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ISBN vs. ISSN — What's the Difference?

By Tayyaba Rehman — Published on January 23, 2024
ISBN (International Standard Book Number) is a unique identifier for books, while ISSN (International Standard Serial Number) is used for identifying serial publications like journals.
ISBN vs. ISSN — What's the Difference?

Difference Between ISBN and ISSN


Key Differences

The ISBN is a numeric code assigned to books and book-like products published internationally. Each ISBN uniquely identifies a book's edition, publisher, and physical properties. ISSN, on the other hand, is an eight-digit code used to identify serially published works like magazines, journals, and newspapers.
ISBNs are specific to a book's edition, meaning different editions of the same book (like hardcover and paperback) have different ISBNs. ISSNs are assigned to the entire series of a periodical, regardless of individual issues or volumes.
The use of ISBNs facilitates the sale and distribution of books in the global marketplace. ISSNs are essential for the cataloging and systematic tracking of serial publications in libraries and databases.
An ISBN is typically 13 digits long (previously 10 digits before 2007), and its structure includes elements that indicate the book's country, publisher, and title. An ISSN is an 8-digit number, with no inherent meaning about the publication's content or origin.
ISBNs are managed by the International ISBN Agency, with local agencies in various countries responsible for assigning these numbers. The ISSN is assigned by the ISSN International Centre based in Paris or by national ISSN centers.

Comparison Chart


Identifying books and book-like products
Identifying serial publications

Code Length

13 digits (previously 10)
8 digits


Unique to each edition and format of a book
Unique to a series, not individual issues


Facilitates sales, distribution, cataloging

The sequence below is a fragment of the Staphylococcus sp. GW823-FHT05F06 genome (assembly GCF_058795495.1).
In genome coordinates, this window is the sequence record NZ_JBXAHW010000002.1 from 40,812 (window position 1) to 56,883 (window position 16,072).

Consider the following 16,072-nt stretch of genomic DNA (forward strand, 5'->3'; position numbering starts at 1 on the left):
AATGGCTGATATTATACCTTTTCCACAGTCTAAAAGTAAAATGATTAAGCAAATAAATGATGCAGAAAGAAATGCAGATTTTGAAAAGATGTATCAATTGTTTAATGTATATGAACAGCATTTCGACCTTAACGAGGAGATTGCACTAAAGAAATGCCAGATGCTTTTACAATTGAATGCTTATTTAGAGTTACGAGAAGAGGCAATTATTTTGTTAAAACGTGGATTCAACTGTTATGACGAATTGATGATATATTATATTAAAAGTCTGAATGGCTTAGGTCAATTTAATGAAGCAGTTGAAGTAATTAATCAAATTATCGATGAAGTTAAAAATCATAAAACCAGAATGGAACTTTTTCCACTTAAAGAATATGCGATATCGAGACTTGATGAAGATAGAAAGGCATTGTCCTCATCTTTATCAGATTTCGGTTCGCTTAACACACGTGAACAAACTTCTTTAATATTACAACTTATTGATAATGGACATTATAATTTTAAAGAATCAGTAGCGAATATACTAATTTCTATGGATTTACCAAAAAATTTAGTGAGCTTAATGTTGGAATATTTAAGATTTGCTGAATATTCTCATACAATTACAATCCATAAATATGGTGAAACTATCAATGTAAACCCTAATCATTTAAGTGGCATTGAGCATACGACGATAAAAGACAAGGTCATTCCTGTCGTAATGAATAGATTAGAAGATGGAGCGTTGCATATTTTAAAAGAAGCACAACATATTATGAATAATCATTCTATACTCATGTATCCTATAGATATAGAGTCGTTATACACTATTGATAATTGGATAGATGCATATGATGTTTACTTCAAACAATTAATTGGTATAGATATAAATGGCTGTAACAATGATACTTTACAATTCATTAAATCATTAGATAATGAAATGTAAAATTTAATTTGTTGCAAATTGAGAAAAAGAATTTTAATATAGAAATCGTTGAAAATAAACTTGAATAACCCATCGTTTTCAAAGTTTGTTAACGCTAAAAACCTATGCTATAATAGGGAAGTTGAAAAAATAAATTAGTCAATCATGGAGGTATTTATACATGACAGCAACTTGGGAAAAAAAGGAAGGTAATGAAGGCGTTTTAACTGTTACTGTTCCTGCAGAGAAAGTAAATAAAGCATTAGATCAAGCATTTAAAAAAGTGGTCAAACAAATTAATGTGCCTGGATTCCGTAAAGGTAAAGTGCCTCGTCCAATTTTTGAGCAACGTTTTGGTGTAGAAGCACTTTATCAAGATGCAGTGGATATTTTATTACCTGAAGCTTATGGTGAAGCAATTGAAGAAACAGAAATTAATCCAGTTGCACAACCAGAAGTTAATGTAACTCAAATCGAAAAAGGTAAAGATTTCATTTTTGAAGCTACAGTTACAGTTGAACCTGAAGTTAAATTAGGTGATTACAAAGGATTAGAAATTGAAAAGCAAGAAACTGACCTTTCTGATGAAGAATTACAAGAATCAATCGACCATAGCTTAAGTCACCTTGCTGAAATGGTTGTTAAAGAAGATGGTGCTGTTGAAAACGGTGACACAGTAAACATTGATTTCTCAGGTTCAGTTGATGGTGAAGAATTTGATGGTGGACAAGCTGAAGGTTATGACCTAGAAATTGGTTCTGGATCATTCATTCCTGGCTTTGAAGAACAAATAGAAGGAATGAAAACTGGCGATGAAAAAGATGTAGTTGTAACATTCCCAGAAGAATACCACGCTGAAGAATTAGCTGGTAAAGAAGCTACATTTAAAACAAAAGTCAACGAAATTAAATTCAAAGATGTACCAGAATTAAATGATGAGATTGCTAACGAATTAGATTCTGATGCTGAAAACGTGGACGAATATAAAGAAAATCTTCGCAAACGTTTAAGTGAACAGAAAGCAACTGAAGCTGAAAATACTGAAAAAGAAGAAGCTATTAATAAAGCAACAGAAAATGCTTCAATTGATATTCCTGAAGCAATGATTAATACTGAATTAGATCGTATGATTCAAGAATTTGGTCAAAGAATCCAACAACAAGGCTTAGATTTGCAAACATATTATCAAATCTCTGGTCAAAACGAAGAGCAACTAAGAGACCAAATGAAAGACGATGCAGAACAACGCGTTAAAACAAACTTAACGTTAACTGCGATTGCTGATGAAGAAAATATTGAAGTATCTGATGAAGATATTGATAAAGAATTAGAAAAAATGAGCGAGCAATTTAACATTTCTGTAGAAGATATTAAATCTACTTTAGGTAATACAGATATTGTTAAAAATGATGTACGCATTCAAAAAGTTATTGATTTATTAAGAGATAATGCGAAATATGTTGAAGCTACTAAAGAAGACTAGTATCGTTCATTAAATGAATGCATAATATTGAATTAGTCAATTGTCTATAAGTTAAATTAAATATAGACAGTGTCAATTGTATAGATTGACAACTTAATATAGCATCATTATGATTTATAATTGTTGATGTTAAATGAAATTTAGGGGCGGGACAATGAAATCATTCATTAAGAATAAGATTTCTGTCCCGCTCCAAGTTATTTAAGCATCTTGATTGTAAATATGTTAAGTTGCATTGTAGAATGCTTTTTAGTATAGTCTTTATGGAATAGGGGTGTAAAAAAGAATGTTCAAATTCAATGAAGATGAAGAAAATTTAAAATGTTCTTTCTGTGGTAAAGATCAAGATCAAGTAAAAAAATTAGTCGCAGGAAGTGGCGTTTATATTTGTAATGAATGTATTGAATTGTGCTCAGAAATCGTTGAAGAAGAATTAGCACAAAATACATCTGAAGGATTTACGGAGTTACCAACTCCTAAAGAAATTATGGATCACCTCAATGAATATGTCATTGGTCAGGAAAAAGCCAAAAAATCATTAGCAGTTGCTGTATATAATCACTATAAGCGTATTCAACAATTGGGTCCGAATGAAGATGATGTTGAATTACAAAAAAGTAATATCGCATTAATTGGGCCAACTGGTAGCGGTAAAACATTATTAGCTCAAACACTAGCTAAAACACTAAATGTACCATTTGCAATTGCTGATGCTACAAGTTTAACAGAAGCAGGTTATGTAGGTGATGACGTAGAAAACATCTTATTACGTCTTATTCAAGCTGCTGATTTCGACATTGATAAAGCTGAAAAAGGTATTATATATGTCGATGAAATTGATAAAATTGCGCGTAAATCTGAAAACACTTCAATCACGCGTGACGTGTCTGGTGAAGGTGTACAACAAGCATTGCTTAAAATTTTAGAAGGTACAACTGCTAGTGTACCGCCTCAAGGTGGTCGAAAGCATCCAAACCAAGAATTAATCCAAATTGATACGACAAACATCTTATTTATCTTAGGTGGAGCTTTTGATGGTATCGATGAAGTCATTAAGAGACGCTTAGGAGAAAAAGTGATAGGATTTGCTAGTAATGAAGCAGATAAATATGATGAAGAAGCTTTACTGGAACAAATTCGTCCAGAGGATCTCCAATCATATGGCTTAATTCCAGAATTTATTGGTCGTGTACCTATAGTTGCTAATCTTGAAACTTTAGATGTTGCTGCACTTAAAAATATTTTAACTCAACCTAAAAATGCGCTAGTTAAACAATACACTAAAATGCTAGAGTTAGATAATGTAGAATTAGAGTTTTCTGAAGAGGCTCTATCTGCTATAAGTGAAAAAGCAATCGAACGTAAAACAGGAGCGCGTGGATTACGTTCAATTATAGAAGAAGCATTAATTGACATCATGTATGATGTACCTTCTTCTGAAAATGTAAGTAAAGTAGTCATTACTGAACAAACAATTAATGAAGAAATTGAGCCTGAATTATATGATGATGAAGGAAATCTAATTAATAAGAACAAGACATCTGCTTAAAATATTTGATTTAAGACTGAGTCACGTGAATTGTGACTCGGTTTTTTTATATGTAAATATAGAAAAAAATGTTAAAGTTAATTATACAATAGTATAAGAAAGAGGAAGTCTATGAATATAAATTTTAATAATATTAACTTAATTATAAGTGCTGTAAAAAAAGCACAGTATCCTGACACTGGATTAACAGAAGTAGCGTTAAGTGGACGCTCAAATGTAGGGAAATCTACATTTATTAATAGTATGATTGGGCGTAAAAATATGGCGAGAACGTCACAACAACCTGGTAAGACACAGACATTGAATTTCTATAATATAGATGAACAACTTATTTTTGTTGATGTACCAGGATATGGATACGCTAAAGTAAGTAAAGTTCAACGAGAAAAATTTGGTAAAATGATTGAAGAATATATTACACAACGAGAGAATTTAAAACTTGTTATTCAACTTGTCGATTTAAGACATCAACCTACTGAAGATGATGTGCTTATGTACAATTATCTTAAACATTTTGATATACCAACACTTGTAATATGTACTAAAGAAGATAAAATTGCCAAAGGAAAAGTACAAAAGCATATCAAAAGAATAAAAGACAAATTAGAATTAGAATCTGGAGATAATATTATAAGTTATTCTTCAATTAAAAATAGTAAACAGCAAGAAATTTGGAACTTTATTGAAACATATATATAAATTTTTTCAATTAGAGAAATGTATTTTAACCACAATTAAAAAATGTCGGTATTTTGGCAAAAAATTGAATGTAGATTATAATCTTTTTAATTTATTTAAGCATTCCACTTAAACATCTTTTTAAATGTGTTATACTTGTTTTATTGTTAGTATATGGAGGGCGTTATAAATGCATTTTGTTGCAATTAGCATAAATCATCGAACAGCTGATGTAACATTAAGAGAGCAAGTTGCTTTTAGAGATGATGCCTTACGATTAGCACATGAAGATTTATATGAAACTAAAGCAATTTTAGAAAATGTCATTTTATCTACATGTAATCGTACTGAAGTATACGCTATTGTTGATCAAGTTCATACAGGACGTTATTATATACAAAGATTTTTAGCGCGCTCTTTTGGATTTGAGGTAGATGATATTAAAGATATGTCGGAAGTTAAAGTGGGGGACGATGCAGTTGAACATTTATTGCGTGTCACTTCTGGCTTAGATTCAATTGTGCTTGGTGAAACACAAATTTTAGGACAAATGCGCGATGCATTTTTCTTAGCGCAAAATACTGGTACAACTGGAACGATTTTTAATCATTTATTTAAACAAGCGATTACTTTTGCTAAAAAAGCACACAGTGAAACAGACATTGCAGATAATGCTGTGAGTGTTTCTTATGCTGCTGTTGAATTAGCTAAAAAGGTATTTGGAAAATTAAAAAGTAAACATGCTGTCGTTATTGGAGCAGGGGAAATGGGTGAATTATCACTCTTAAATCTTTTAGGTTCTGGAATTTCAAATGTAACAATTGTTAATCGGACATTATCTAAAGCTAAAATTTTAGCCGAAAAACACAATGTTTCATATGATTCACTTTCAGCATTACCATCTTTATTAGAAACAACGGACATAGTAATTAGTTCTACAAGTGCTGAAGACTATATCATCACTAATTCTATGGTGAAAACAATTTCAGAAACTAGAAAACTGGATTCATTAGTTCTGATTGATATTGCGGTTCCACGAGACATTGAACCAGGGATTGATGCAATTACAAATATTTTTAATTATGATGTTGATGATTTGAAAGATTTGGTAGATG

Aids in library cataloging, tracking

Managing Organization

International ISBN Agency
ISSN International Centre

Compare with Definitions


ISBN is a unique identifier for books.
Each version of the textbook has its own ISBN.


Facilitates organization and reference in libraries.
Librarians use the ISSN to track journal subscriptions.


Helps in tracking and managing book sales.
The bookstore organizes its inventory by ISBN.


Managed by the ISSN International Centre.
The publication received its ISSN from the national ISSN center.


Essential for publishers and libraries.
Librarians use ISBNs to catalog new acquisitions.


Used for magazines, academic journals, newspapers.
You can search for the magazine using its ISSN.


ISBNs differ for paperback and hardcover editions.
The hardcover and paperback editions have different ISBNs.


Unique to a series, not individual issues.
All issues of this journal share the same ISSN.


Used globally for book identification.
You can find the book easily using its ISBN.


ISSN is a code for serial publications.
The journal's ISSN is displayed on the back cover.

Common Curiosities

Are ISSNs transferable between publications?

No, an ISSN is unique to a specific serial publication and is not transferable.

Do different formats of the same book have separate ISBNs?

Yes, different formats (e.g., hardcover, paperback, eBook) each have a unique ISBN.

Is ISBN necessary for self-published books?

For wider distribution and sales tracking, self-published authors often get an ISBN.

Can an ISSN be assigned to online journals?

Yes, both print and electronic journals can have an ISSN.

How is an ISBN obtained for a book?

ISBNs are obtained through the national ISBN agency in the country where the publisher is located.

How long does it take to get an ISSN assigned?

The time frame can vary but usually takes a few weeks to a few months.

Is an ISBN required for all books?

While not legally required, ISBNs are essential for wider distribution and sale of a book.

How much does it cost to get an ISBN?

Costs can vary by country and number of ISBNs purchased.

Can the same ISSN be used for different language editions of a journal?

Generally, different language editions would have separate ISSNs.

Does a new edition of a book need a new ISBN?

Yes, a new edition of a book would typically require a new ISBN.

Are ISBNs and ISSNs used internationally?

Yes, both are internationally recognized systems.

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Author Spotlight

Written by
Tayyaba Rehman
Tayyaba Rehman is a distinguished writer, currently serving as a primary contributor to As a researcher in semantics and etymology, Tayyaba's passion for the complexity of languages and their distinctions has found a perfect home on the platform. Tayyaba delves into the intricacies of language, distinguishing between commonly confused words and phrases, thereby providing clarity for readers worldwide.

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